An elite anti-narcotics unit that was disbanded last year was infiltrated by organized crime, President López Obrador said Thursday.
He confirmed a Reuters report that Mexico’s organized crime-fighting Sensitive Investigative Unit (SIU) – whose officers collaborated with and were trained by the United States Drug Enforcement Administration – was shut down.
“That happened more than a year ago,” López Obrador told reporters at his morning press conference conference.
“… We maintain cooperation with international security organizations but we make sure our sovereignty is respected. Before they entered and left the country and did … what they wanted, they even fabricated crimes. You already know that order was established and we have a relationship of cooperation [with foreign governments] but with respect for our sovereignty,” he said.
The president said that government adversaries complained about his administration’s decision to disband the SIU but asserted they lacked information about the matter.
“It was proven that that group was infiltrated by crime, one of its leaders is being tried in the United States,” López Obrador said.
Former SIU chief Iván Reyes Arzate was in fact sentenced to 10 years imprisonment in the United States in February for trafficking cocaine.
López Obrador said his government has a good – and respectful – relationship with its United States counterpart.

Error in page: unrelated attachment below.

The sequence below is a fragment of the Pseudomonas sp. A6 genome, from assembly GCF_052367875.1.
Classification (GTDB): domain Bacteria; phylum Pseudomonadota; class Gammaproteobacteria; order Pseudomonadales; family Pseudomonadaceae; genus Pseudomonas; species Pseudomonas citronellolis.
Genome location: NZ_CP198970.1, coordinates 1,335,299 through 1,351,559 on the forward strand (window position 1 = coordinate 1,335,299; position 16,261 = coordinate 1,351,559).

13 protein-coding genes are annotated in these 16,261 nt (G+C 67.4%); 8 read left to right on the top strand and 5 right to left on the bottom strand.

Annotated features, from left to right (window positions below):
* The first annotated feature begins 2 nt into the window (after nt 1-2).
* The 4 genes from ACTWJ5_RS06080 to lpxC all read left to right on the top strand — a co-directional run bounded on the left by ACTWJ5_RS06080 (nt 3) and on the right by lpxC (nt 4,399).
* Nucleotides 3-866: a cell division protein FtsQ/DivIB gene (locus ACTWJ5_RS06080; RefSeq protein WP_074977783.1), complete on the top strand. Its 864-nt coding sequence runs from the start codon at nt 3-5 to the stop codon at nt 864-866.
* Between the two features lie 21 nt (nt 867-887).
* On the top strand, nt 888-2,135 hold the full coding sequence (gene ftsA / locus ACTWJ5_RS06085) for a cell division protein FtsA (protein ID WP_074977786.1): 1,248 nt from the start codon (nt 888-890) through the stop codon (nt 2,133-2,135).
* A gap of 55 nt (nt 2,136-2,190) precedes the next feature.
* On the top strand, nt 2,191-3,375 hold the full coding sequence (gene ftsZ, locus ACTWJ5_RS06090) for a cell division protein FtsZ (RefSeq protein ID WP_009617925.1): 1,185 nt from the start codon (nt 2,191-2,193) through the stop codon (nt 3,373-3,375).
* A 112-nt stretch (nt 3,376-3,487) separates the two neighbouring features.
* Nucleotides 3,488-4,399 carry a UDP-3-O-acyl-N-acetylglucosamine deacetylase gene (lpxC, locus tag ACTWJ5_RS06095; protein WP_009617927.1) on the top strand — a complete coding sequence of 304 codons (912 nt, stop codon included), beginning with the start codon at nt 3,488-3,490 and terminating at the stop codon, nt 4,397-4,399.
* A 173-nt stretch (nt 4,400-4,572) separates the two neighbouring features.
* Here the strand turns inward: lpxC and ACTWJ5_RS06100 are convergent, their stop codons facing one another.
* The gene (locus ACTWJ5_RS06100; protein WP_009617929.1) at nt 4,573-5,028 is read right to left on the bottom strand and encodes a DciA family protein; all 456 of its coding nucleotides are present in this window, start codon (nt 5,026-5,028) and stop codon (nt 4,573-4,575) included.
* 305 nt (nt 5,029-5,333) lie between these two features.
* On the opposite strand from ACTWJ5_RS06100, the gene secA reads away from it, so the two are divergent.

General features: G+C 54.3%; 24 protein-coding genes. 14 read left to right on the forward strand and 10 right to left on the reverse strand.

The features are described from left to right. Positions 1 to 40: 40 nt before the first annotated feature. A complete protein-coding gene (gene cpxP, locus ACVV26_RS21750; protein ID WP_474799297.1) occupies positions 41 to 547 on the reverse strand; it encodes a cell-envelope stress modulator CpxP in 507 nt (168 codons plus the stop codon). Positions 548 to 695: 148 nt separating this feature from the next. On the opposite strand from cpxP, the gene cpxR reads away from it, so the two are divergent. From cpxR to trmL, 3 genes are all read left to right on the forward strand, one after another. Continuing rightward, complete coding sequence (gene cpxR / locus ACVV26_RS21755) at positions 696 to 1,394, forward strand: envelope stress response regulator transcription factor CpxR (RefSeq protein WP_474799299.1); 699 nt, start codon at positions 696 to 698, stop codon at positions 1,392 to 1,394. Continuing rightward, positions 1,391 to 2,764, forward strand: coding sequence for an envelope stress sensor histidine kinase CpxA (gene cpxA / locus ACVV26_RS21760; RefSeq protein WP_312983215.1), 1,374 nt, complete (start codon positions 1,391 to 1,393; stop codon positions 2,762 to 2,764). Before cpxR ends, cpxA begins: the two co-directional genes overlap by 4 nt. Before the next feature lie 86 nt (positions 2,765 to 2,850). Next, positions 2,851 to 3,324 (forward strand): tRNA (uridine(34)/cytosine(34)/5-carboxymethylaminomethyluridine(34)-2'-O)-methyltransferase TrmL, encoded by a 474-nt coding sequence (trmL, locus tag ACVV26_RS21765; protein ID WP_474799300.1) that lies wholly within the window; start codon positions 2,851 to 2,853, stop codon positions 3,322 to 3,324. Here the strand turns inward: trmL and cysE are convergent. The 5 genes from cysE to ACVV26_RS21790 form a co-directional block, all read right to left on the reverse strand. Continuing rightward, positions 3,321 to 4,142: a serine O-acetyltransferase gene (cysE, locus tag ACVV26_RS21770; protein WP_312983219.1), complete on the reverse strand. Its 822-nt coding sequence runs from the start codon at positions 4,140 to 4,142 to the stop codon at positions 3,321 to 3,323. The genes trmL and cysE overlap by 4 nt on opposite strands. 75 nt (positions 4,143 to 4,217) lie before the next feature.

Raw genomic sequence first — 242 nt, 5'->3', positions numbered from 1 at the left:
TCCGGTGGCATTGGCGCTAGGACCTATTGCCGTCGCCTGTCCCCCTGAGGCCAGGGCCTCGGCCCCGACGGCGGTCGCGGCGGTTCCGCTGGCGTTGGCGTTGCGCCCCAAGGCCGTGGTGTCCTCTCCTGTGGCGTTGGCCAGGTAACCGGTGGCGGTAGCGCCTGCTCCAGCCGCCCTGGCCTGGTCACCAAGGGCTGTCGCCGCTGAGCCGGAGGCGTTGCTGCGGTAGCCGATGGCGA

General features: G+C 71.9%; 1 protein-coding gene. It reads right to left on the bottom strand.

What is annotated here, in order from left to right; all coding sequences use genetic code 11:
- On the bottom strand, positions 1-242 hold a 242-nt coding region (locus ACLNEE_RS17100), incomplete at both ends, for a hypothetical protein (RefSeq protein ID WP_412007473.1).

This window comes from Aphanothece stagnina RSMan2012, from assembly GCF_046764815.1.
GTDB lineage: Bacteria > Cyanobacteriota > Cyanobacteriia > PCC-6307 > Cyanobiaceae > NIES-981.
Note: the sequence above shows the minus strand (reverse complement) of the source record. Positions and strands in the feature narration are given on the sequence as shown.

When Felipe Calderón was president and Arturo Sarukhán was Mexico’s ambassador to the United States, U.S. authorities “came in and even brought weapons in,” he said.
“It’s no longer the time of those operations, like ‘Fast and Furious,’” López Obrador said, referring to the 2009-2011 scheme under which the United States government allowed people to buy guns illegally in the U.S. and smuggle them into Mexico so that the weapons could be tracked and law enforcement officials could locate and arrest crime bosses.
“It really catches my attention that there is so much affection in certain media outlets, not all, for foreign agencies,” the president said. “… There is still cooperation but that group that was supposedly of a very high strategic level was infiltrated and its leaders are being investigated and there are prisoners from that group.”
López Obrador said that the only foreign agents now in Mexico are those allowed “according to the new legislation.”
A law that restricts and regulates the activities of foreign agents in Mexico and strips them of diplomatic immunity was approved by Congress in late 2020.
“It emerged, as you know, after the arrest of General [Salvador] Cienfuegos,” López Obrador said, referring to the former defense minister’s arrest in the United States on drug-related charges in October 2020, which angered the federal government.
“… They took that decision without informing us; in addition, they fabricated crimes,” he said.
López Obrador said there are firm guidelines that now govern Mexico’s cooperation with other countries on domestic security issues.
“No to violations of our sovereignty, no to foreign groups operating in roles that correspond only to Mexican authorities, no to the violation of human rights, no to massacres, no to torture. All that is clear and it’s complied with every day,” he said.
With reports from Animal Político